Headaches Are a Pain in the Neck

Written by Stephen Sacks – Medically reviewed by Stephen Sacks – Last updated July 8, 2021

Headaches are a common phenomenon, especially with the increase in stress and screen time in modern life. In my experience, the most common sort of headache is a cervicogenic headache. This kind of headache has its roots in the cervical spine.

There can be so many different reasons for experiencing a headache, since there are so many different muscles that move the neck. A restriction in the neck may cause a ‘unilateral’ pain that runs to the eye or even down to the jaw. This overarching headache might be on one side or both sides, but it can also restrict neck movement which causes further discomfort. People often feel that a headache comes on with a neck pain that precedes it, which is how you can tell that it is a cervicogenic headache.

I often say that “if it walks like a duck, looks like a duck and quacks like a duck, then that’s what it is”, and if you can press on a certain point and that can stimulate the headache that a person gets, that’s normally what it is that is causing it. Once I have pressed on these certain muscles which are trigger points in the neck or in the supporting musculature, it confirms the roots of the headache and I can then move forwards with treating it.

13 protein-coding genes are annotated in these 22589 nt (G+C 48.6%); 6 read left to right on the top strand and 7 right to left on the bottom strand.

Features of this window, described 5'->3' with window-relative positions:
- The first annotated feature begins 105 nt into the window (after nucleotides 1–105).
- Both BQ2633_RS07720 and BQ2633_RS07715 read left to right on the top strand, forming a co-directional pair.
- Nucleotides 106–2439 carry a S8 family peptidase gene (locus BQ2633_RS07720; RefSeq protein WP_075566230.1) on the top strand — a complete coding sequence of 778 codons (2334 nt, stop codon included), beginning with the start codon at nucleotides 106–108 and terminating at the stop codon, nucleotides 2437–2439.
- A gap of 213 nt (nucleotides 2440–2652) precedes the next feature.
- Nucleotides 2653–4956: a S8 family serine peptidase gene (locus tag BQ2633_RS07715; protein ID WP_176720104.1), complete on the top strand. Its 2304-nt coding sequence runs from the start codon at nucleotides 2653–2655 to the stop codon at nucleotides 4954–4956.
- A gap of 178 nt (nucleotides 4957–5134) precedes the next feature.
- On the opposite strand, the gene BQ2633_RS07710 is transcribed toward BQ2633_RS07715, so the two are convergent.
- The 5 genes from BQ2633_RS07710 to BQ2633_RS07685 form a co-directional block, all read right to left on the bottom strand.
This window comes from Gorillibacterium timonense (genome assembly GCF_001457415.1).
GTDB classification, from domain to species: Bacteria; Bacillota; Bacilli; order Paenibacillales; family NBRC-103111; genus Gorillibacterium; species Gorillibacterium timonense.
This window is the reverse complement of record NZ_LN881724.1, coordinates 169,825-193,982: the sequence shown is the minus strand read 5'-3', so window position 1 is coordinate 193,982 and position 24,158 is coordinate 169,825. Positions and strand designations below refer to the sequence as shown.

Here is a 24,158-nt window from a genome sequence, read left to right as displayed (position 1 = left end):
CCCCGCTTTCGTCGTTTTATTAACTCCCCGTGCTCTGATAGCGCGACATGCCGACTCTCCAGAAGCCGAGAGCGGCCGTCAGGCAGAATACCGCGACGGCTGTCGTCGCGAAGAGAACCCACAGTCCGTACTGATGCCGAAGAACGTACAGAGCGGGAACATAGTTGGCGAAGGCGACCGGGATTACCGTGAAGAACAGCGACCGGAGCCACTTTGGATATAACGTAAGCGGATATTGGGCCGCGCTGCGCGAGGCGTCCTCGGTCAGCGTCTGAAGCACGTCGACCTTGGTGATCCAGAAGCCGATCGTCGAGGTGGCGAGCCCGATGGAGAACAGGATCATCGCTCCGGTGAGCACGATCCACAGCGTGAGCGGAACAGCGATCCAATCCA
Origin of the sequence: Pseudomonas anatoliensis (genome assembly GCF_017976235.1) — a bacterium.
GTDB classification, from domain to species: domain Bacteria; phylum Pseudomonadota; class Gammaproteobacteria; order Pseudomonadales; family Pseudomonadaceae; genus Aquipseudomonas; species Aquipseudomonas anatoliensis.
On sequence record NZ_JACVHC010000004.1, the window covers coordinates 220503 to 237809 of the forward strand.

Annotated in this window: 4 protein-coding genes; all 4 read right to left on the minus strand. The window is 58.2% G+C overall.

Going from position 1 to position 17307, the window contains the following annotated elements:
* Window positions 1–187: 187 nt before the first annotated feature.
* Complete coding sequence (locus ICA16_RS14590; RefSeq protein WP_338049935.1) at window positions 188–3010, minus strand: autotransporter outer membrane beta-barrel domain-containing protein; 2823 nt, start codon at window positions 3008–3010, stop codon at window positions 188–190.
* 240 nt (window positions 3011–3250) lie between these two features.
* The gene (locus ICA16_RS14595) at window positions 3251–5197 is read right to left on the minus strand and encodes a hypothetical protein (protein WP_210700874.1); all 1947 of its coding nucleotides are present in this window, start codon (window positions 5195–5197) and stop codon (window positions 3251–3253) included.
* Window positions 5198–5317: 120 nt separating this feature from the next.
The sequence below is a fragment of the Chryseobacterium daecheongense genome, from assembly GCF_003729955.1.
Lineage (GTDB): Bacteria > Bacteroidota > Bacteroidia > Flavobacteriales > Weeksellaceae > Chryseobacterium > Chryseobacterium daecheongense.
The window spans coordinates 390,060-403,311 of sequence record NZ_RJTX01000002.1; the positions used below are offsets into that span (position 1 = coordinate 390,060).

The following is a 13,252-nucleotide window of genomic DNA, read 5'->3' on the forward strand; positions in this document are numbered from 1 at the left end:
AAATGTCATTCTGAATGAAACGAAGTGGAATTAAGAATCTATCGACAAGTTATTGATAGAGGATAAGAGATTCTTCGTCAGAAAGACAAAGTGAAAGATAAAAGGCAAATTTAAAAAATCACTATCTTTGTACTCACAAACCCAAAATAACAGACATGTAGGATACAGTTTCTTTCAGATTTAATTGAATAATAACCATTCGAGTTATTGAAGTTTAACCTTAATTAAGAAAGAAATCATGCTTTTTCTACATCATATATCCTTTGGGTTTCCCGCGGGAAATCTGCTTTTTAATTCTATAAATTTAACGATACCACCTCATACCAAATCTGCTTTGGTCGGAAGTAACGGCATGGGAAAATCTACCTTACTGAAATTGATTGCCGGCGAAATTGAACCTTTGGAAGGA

What then happens is that we release some of the cervical musculature, whether it is the trapezius or one of the other muscles that support the neck. The headache can often disappear once I have pressed on those points. Acupuncture can make a huge difference to headaches and I often use the needles to relieve pain and help heal the problem.